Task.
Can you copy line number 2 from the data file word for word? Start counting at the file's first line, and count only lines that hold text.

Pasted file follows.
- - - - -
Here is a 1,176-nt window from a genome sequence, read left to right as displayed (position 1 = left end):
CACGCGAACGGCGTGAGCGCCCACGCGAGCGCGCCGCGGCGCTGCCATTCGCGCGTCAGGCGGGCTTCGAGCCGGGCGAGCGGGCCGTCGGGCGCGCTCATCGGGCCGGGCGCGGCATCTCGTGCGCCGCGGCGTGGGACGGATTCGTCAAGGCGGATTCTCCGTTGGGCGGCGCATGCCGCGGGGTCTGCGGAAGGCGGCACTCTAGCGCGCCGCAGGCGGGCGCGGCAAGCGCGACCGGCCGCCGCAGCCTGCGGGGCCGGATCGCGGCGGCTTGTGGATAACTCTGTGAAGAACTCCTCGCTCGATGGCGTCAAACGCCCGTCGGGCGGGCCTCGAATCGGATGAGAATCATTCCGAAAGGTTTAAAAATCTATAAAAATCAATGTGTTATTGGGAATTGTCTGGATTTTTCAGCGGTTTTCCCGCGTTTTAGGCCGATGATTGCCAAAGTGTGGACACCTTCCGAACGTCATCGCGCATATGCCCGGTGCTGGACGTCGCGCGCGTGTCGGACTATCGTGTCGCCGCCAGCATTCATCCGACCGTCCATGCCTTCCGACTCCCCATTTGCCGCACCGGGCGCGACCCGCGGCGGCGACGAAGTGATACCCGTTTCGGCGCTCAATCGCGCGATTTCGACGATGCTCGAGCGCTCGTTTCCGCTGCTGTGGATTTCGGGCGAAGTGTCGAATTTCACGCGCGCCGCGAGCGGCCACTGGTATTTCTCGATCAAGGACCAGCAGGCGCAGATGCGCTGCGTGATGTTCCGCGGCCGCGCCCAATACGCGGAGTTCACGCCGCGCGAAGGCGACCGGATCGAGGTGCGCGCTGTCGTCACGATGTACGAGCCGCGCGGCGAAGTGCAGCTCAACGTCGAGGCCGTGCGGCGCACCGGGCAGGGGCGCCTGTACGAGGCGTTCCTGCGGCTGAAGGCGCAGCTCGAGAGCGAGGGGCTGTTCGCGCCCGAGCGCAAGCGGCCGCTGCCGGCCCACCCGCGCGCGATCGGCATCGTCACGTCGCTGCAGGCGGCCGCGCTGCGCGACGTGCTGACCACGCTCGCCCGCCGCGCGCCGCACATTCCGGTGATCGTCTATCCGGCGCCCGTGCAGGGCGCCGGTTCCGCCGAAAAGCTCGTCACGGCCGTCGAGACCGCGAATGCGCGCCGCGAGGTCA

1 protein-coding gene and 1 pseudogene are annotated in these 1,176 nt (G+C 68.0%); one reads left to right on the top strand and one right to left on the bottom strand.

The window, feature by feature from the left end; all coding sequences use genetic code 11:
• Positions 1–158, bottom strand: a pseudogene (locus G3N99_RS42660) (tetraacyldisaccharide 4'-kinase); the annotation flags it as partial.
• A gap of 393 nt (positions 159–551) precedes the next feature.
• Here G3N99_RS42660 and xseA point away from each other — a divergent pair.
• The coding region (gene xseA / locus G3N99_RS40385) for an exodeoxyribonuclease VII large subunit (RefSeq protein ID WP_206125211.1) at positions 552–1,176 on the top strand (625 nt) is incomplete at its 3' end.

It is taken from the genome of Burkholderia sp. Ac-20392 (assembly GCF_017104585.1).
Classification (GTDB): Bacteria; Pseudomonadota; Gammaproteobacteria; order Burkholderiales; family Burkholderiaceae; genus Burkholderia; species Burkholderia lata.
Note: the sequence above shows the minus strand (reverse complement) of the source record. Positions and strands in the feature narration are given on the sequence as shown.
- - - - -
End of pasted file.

CACGCGAACGGCGTGAGCGCCCACGCGAGCGCGCCGCGGCGCTGCCATTCGCGCGTCAGGCGGGCTTCGAGCCGGGCGAGCGGGCCGTCGGGCGCGCTCATCGGGCCGGGCGCGGCATCTCGTGCGCCGCGGCGTGGGACGGATTCGTCAAGGCGGATTCTCCGTTGGGCGGCGCATGCCGCGGGGTCTGCGGAAGGCGGCACTCTAGCGCGCCGCAGGCGGGCGCGGCAAGCGCGACCGGCCGCCGCAGCCTGCGGGGCCGGATCGCGGCGGCTTGTGGATAACTCTGTGAAGAACTCCTCGCTCGATGGCGTCAAACGCCCGTCGGGCGGGCCTCGAATCGGATGAGAATCATTCCGAAAGGTTTAAAAATCTATAAAAATCAATGTGTTATTGGGAATTGTCTGGATTTTTCAGCGGTTTTCCCGCGTTTTAGGCCGATGATTGCCAAAGTGTGGACACCTTCCGAACGTCATCGCGCATATGCCCGGTGCTGGACGTCGCGCGCGTGTCGGACTATCGTGTCGCCGCCAGCATTCATCCGACCGTCCATGCCTTCCGACTCCCCATTTGCCGCACCGGGCGCGACCCGCGGCGGCGACGAAGTGATACCCGTTTCGGCGCTCAATCGCGCGATTTCGACGATGCTCGAGCGCTCGTTTCCGCTGCTGTGGATTTCGGGCGAAGTGTCGAATTTCACGCGCGCCGCGAGCGGCCACTGGTATTTCTCGATCAAGGACCAGCAGGCGCAGATGCGCTGCGTGATGTTCCGCGGCCGCGCCCAATACGCGGAGTTCACGCCGCGCGAAGGCGACCGGATCGAGGTGCGCGCTGTCGTCACGATGTACGAGCCGCGCGGCGAAGTGCAGCTCAACGTCGAGGCCGTGCGGCGCACCGGGCAGGGGCGCCTGTACGAGGCGTTCCTGCGGCTGAAGGCGCAGCTCGAGAGCGAGGGGCTGTTCGCGCCCGAGCGCAAGCGGCCGCTGCCGGCCCACCCGCGCGCGATCGGCATCGTCACGTCGCTGCAGGCGGCCGCGCTGCGCGACGTGCTGACCACGCTCGCCCGCCGCGCGCCGCACATTCCGGTGATCGTCTATCCGGCGCCCGTGCAGGGCGCCGGTTCCGCCGAAAAGCTCGTCACGGCCGTCGAGACCGCGAATGCGCGCCGCGAGGTCA